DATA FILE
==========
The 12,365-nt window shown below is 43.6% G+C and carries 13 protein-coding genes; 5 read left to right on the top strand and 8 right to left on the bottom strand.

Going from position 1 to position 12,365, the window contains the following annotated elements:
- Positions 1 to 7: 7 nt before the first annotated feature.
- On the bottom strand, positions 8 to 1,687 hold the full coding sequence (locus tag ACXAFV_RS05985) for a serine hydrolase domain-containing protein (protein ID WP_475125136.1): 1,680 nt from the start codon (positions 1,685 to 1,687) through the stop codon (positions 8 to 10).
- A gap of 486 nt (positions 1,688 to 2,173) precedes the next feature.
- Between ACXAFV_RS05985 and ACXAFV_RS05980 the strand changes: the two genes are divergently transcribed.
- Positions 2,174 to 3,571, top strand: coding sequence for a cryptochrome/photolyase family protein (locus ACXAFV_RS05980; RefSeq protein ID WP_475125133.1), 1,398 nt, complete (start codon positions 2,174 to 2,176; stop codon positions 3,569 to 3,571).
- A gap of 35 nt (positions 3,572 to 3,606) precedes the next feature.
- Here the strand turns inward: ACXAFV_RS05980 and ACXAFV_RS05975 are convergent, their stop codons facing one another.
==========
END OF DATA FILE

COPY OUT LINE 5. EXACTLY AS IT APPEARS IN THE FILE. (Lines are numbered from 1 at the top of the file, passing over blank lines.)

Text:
- A gap of 486 nt (positions 1,688 to 2,173) precedes the next feature.